Do you think you don’t know when really you do know? This is something my favourite life coachy-type guru person, Tara Mohr, has written about recently. She’s the author of Playing Big, a book that encourages women to step out of their comfort zone and do the things that most terrify them. For example, she suggests, behave like a bastard if you have to just once in a while. It can’t hurt you to try it once and, if anyone criticises you, you can just say, “Oh, sorry, I was just experimenting with being a bastard on that day.” See why she is my favourite?
Anyway. Her new obsession is with women who fool themselves into thinking that they know less than they really do because they are scared of getting something wrong. She quotes a survey by Annamaria Lusardi, who is sadly no relation to Linda but instead professor of economics and accountancy at The George Washington University. (Or maybe Linda Lusardi has actually changed her name, abandoned acting and secretly taken up the academic life.) Professor Lusardi’s latest study on women and financial literacy has this extraordinary (and depressing) finding: compared with men, women are more likely to answer “I don’t know” in multiple-choice financial tests.
However, when the researchers took away the “I don’t know” option and women were forced to guess, they were more likely to get the answer right than the men. So, not only did they actually know the answer all along and were just unsure of themselves, but also they were actually more likely to be right than people (ie men) who were convinced they did know the answer but were actually wrong. Go figure!
When the researchers took away the ‘I Don’t Know’ option and women were forced to guess, they were more likely to get the answer right than the men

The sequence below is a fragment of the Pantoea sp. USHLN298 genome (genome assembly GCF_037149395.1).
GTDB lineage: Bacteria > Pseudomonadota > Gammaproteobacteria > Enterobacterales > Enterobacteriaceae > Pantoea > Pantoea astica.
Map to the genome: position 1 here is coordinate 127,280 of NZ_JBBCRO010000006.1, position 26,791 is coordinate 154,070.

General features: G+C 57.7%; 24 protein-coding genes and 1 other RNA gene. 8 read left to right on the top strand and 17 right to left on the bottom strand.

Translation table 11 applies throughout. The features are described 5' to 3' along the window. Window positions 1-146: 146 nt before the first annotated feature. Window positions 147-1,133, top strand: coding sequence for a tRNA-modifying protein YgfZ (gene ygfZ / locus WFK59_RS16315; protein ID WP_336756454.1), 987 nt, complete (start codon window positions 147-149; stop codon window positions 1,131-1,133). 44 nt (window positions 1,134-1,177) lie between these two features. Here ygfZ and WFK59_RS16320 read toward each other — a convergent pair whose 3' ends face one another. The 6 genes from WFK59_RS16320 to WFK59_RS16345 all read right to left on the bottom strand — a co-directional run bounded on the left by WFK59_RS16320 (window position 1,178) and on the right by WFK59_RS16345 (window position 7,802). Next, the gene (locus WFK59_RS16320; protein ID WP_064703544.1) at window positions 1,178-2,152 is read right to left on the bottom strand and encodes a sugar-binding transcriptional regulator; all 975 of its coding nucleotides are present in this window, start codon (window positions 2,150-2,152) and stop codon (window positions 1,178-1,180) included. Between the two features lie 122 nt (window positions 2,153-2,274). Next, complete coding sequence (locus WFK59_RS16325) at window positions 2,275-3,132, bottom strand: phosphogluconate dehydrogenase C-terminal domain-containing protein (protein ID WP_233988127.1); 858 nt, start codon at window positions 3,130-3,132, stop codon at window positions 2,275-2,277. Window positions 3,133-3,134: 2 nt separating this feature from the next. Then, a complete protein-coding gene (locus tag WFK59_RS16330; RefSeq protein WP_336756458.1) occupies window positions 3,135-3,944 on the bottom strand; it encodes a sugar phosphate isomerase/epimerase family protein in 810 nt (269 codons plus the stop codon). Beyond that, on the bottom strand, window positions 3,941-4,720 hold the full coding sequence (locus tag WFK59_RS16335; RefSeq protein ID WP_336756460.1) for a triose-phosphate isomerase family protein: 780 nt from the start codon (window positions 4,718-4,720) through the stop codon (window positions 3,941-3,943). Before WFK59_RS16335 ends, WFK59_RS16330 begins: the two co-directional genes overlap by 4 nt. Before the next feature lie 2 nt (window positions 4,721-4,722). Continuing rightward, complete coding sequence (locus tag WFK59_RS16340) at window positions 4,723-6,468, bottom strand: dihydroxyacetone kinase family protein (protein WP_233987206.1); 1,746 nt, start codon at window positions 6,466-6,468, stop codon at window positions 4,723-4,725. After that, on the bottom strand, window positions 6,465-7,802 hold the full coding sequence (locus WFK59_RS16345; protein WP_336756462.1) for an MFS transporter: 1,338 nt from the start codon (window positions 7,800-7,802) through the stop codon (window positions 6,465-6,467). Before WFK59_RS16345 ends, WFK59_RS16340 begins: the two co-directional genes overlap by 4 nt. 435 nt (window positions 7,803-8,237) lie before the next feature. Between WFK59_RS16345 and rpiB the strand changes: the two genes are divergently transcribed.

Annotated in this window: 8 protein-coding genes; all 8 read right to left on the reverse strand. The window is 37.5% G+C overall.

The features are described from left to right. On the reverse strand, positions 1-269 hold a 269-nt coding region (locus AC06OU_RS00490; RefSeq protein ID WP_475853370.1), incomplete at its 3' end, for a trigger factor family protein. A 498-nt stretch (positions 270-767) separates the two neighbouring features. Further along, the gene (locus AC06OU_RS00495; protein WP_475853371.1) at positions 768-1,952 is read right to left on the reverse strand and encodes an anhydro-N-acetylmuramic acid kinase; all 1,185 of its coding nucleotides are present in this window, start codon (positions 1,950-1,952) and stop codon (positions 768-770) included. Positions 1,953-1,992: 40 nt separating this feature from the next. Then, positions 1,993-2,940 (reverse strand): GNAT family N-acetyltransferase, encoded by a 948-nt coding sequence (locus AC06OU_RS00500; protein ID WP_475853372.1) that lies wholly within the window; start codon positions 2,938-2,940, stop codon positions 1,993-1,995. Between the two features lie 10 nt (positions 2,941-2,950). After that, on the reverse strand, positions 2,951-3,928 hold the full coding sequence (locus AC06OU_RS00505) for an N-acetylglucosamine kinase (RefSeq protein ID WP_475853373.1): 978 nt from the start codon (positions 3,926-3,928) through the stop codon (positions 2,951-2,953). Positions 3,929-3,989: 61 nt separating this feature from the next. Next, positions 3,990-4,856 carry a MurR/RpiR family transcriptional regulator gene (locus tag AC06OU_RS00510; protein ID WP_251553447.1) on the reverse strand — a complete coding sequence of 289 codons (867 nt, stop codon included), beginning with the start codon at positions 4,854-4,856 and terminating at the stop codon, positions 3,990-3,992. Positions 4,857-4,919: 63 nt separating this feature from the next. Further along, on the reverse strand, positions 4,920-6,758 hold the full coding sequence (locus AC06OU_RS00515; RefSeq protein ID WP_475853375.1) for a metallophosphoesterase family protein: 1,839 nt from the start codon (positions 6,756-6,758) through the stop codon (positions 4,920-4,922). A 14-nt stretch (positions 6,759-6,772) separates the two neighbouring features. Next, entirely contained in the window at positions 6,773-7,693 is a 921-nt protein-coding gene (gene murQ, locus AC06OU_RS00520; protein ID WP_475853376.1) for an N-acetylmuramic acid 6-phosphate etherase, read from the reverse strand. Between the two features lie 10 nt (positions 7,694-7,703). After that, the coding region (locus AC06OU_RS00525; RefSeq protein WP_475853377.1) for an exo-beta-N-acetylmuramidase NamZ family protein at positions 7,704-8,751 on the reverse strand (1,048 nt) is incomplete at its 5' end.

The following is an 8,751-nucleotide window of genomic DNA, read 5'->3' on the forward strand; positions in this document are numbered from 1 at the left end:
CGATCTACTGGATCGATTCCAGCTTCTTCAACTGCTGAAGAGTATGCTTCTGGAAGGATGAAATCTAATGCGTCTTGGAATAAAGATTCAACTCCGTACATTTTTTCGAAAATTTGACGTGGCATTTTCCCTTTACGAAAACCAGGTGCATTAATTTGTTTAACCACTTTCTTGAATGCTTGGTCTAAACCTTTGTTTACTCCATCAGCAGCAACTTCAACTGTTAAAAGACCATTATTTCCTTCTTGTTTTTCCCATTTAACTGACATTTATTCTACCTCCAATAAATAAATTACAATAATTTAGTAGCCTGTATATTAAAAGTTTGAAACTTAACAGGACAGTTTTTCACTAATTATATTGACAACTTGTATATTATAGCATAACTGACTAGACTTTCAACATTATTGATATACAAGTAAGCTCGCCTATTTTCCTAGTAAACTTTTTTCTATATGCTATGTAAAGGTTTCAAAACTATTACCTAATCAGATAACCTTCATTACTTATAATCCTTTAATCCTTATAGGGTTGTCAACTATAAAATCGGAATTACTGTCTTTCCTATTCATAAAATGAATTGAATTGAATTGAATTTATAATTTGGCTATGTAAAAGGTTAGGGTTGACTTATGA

I think this is fascinating. And I feel myself doing this all the time. Or at least I used to in the past. It’s that “good girl” thing (another Tara Mohr obsession) of being so afraid to make a mistake that you don’t even take a risk – when, really, you would not have been taking that much of a risk in the first place. Now I just think, “Well, maybe I do know. And, even if I don’t know, it’s better to guess and get it wrong than say ‘I don’t know’ and not even be in the game.”
And, guess what, in the survey it also emerged that women are good at knowing what they don’t know, whereas men pretend to know loads of stuff that they actually know nothing about. But both of these are flawed positions. Yes, it’s good to be self-aware and know where your knowledge gaps are (because you can then fix them). And, yes, it’s bad to pretend to be knowledgeable when you are utterly clueless (because then you don’t fix anything).
But the traditional supposedly “male” attitude that the test revealed is actually more useful – it’s far better to pretend to know and have a chance of getting something right than it is to say “I don’t know” just because you’re not sure (when you actually have a good chance of getting it right). Obviously, this does not apply to pressing the nuclear button or life-and-death situations. Or at least I don’t think it does.